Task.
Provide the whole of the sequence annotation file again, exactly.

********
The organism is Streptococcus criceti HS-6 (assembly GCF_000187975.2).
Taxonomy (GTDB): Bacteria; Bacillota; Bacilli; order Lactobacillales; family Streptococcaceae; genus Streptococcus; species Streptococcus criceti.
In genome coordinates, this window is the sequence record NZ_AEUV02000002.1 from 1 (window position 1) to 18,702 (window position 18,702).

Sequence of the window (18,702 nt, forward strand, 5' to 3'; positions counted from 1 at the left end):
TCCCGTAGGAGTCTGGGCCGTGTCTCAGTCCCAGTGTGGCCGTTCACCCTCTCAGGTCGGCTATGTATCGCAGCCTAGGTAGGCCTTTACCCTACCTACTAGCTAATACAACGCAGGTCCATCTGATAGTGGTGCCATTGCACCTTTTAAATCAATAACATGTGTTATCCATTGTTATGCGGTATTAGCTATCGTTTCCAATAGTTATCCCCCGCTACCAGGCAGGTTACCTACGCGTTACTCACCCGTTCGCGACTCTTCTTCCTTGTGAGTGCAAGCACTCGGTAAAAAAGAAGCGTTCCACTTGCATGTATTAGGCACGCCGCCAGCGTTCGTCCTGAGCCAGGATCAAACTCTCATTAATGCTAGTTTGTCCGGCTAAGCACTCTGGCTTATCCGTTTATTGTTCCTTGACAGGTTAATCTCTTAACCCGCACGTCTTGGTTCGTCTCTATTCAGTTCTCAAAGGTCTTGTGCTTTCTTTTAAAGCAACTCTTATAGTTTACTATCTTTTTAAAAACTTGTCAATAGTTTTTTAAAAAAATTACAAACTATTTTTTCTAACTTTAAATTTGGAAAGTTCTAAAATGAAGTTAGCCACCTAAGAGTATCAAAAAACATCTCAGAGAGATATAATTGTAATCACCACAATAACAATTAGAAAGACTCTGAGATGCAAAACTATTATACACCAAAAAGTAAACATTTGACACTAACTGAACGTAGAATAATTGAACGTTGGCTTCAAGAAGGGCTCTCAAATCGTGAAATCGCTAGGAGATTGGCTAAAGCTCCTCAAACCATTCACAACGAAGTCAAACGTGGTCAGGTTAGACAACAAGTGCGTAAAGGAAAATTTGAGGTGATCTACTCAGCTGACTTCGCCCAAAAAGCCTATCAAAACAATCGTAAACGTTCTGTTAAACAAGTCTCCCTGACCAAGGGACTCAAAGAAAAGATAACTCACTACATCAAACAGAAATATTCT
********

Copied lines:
The organism is Streptococcus criceti HS-6 (assembly GCF_000187975.2).
Taxonomy (GTDB): Bacteria; Bacillota; Bacilli; order Lactobacillales; family Streptococcaceae; genus Streptococcus; species Streptococcus criceti.
In genome coordinates, this window is the sequence record NZ_AEUV02000002.1 from 1 (window position 1) to 18,702 (window position 18,702).

Sequence of the window (18,702 nt, forward strand, 5' to 3'; positions counted from 1 at the left end):
TCCCGTAGGAGTCTGGGCCGTGTCTCAGTCCCAGTGTGGCCGTTCACCCTCTCAGGTCGGCTATGTATCGCAGCCTAGGTAGGCCTTTACCCTACCTACTAGCTAATACAACGCAGGTCCATCTGATAGTGGTGCCATTGCACCTTTTAAATCAATAACATGTGTTATCCATTGTTATGCGGTATTAGCTATCGTTTCCAATAGTTATCCCCCGCTACCAGGCAGGTTACCTACGCGTTACTCACCCGTTCGCGACTCTTCTTCCTTGTGAGTGCAAGCACTCGGTAAAAAAGAAGCGTTCCACTTGCATGTATTAGGCACGCCGCCAGCGTTCGTCCTGAGCCAGGATCAAACTCTCATTAATGCTAGTTTGTCCGGCTAAGCACTCTGGCTTATCCGTTTATTGTTCCTTGACAGGTTAATCTCTTAACCCGCACGTCTTGGTTCGTCTCTATTCAGTTCTCAAAGGTCTTGTGCTTTCTTTTAAAGCAACTCTTATAGTTTACTATCTTTTTAAAAACTTGTCAATAGTTTTTTAAAAAAATTACAAACTATTTTTTCTAACTTTAAATTTGGAAAGTTCTAAAATGAAGTTAGCCACCTAAGAGTATCAAAAAACATCTCAGAGAGATATAATTGTAATCACCACAATAACAATTAGAAAGACTCTGAGATGCAAAACTATTATACACCAAAAAGTAAACATTTGACACTAACTGAACGTAGAATAATTGAACGTTGGCTTCAAGAAGGGCTCTCAAATCGTGAAATCGCTAGGAGATTGGCTAAAGCTCCTCAAACCATTCACAACGAAGTCAAACGTGGTCAGGTTAGACAACAAGTGCGTAAAGGAAAATTTGAGGTGATCTACTCAGCTGACTTCGCCCAAAAAGCCTATCAAAACAATCGTAAACGTTCTGTTAAACAAGTCTCCCTGACCAAGGGACTCAAAGAAAAGATAACTCACTACATCAAACAGAAATATTCT